The only lesson I have left is to show you what we're made of. Of ephemeral starlight. We're but a few particles of thought on the vast stream of consciousness. This is the last thing I can teach you, Stella. That all things change, that all things end. - Summer, Spiritfarer
(This article contains spoilers.)
I love a good simulation game. Farming, crafting, foraging…I can spend hours on these simple activities. Games like Stardew Valley and Harvest Moon are great for relaxing and unwinding. One game in particular, however, has deviated from the formulaic farming simulator game story slightly: Spiritfarer. (This game is available on Steam, Xbox, PS, and Nintendo Switch) You still get to forage and craft, fish and grow, but this game delves deeper into what it means to be alive and how people approach their end. The characters, landscape, and mini games in Spiritfarer are metaphorical representations of different approaches to life and to death.
Spiritfarer starts with a journey on water - long a metaphor for getting to the afterlife (think the river Styx). In the game you meet with Charon right at the beginning, so maybe it isn’t that subtle of a metaphor. You spend the majority of the game on a boat going from island to island. You, Stella, pick up spirits and you help them fulfill their final wishes or realize that there are some things they can’t accomplish. Since each person has their own experience with death, they will resonate with the characters in different ways. Some of the deaths in the game were more emotional for me because of this.
Each passenger represents something different. With Gwen we get abandonment, self-harm, and resentment, both of herself and the person who abandoned her. Alice represents that you aren’t too old for adventure - and she also shows the pain of losing your memories or struggling with dementia. Gustav represents what it is like to be perceived as weak or less because he has a physical disability. And then there is Summer.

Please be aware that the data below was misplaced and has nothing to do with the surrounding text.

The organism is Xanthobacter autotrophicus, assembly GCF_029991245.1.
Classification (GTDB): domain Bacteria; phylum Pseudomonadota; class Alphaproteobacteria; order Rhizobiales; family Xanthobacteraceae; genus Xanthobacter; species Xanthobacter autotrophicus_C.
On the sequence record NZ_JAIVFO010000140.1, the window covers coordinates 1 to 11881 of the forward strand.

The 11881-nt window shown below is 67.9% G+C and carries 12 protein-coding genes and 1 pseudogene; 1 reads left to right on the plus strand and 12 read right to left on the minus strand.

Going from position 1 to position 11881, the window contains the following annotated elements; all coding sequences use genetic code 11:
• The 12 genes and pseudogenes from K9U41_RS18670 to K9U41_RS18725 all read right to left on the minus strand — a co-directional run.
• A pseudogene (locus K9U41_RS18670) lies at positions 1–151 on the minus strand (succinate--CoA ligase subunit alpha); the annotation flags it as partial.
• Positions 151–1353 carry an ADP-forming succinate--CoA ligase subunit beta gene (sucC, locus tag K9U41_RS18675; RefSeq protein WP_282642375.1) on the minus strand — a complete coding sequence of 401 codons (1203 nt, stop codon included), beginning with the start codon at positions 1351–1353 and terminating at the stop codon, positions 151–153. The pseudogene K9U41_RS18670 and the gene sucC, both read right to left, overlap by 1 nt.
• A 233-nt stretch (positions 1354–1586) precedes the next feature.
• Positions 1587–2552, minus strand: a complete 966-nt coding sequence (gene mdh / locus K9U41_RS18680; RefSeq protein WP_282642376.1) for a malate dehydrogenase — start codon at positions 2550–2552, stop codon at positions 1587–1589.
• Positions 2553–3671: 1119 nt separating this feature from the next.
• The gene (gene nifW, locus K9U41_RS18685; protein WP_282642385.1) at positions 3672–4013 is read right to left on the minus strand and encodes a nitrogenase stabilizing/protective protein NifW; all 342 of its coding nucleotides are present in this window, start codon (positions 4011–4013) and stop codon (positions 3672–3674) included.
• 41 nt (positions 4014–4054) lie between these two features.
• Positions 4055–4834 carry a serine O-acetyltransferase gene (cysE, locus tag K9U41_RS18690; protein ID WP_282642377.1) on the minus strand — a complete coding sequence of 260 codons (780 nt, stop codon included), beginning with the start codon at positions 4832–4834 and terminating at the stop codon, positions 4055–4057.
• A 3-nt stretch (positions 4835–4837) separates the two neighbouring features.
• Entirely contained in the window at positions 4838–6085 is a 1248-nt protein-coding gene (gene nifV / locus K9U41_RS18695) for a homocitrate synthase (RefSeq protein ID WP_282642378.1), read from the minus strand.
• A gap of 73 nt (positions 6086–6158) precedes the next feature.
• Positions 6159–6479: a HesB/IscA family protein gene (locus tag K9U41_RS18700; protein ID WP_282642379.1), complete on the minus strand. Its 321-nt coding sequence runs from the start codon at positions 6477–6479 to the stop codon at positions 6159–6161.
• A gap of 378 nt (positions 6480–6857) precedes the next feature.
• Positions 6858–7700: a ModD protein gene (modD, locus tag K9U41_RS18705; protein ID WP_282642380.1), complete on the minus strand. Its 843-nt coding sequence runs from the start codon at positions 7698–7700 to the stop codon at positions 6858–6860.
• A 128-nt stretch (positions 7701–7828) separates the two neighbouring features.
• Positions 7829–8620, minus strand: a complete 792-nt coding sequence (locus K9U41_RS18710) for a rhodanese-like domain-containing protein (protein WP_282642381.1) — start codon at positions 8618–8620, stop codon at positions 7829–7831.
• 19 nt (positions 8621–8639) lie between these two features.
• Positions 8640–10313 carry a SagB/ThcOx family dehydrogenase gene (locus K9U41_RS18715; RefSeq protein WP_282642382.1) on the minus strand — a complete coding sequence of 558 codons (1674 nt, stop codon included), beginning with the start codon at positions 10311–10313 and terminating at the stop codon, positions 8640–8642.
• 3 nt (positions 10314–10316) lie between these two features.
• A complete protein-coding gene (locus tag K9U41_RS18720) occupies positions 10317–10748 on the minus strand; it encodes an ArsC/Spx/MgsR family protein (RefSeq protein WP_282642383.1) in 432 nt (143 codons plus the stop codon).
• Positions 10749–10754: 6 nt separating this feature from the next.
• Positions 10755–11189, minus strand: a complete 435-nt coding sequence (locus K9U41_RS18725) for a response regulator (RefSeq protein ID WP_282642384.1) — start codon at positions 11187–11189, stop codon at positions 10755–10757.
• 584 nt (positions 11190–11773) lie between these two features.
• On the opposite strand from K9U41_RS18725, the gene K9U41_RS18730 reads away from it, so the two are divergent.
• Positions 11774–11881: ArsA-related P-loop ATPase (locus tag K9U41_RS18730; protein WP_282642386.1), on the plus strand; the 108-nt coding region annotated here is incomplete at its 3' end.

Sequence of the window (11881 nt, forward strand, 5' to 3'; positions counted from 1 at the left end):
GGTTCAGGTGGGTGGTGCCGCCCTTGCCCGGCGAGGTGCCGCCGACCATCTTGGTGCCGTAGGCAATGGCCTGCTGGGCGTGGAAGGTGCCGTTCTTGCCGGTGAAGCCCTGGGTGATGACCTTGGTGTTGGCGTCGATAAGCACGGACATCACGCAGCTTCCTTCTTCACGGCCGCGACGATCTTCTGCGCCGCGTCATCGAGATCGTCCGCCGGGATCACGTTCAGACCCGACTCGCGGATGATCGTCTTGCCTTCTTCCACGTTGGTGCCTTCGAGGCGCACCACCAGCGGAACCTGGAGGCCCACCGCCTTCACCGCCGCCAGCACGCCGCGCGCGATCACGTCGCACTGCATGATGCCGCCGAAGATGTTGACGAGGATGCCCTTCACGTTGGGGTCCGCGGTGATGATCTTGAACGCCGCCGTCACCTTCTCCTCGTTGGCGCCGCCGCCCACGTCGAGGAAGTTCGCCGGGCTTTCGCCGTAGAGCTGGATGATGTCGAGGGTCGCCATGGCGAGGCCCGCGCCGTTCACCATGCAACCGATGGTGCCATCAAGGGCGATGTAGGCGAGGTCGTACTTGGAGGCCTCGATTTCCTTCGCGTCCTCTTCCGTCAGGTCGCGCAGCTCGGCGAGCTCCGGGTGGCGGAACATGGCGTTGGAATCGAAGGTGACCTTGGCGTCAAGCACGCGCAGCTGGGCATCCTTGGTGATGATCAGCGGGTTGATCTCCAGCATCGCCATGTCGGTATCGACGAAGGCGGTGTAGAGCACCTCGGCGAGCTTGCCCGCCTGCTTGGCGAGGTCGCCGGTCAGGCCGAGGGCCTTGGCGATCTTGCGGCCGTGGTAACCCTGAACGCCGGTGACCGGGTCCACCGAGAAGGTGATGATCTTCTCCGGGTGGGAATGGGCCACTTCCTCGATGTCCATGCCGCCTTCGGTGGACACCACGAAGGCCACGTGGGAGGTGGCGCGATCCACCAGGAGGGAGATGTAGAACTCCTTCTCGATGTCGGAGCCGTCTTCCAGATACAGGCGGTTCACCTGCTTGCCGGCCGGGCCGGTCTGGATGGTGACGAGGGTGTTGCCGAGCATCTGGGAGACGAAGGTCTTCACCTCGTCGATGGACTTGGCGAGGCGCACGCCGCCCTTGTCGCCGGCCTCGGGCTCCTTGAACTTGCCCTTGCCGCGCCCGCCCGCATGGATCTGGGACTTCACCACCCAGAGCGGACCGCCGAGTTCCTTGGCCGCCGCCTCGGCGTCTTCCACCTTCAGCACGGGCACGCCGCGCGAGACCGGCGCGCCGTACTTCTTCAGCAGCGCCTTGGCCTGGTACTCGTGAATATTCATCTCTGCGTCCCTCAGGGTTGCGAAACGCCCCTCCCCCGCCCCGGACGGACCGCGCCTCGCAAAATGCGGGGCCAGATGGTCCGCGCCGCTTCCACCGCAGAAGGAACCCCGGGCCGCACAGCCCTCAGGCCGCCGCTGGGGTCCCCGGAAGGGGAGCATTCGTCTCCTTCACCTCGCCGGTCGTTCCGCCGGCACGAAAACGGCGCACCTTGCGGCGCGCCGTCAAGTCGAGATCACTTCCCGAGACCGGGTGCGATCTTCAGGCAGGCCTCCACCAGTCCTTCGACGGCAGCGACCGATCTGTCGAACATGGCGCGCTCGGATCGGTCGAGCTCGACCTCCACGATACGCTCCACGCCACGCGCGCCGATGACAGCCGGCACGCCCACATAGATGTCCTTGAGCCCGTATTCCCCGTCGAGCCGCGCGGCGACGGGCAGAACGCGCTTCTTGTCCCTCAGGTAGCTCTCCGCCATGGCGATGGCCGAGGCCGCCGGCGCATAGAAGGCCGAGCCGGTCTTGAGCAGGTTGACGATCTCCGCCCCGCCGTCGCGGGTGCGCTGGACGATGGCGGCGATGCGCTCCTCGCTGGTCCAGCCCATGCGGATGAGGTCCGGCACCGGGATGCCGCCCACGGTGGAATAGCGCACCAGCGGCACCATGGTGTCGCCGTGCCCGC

Summer has to deal with “the dragon” which shows up as a literal dragon in the game, but it can be representative of illness - either physical or mental - or perhaps addiction. Summer says her father fought his dragon and lost to it whereas she tried to love it, but she couldn’t. And, really, that could be almost any struggle. The job of the Spiritfarer is to help and to tend, though, so you help Summer by trying to get rid of the dragon’s corruption. I think that Summer hopes that if you help the dragon it will help her. But, no matter how many dragons you “cure” on her behalf, you still ferry Summer to the Everdoor once she accepts her fate.
I felt her loss in the game more than the others because, like the Spiritfarer, I am helping my oldest dog as he makes his final journey; his dragon is cancer. I am sure that every person who plays this game will resonate with one of the NPCs that you ferry on their final journey because each person has dealt with or is dealing with loss and grief and in their own ways. But, as Giovanni tells you when you ferry him to the Everdoor, “The ones who really love you never really leave you, you know?”
Another particularly memorable character is Stanley. He is the spirit of a little boy who misses his mom and is scared of death. But, he finds comfort in knowing you are with him. It’s hard, especially now that I have a child, to take a kid to the Everdoor. But, I know that people die at all ages.
This game has opened up different conversations with my four year old about death. He has cried along with me as I took characters, especially Stanley, to the Everdoor, and we said our goodbyes to them. I think it has helped him process his grief in regards to our dog’s illness. The characters say poignant things that I think are important for children, and adults, to hear in regards to death. That in some ways, those who have passed on are still with us. We carry their stories in us. We can keep them alive, just for a bit, by telling those stories, sharing them with others.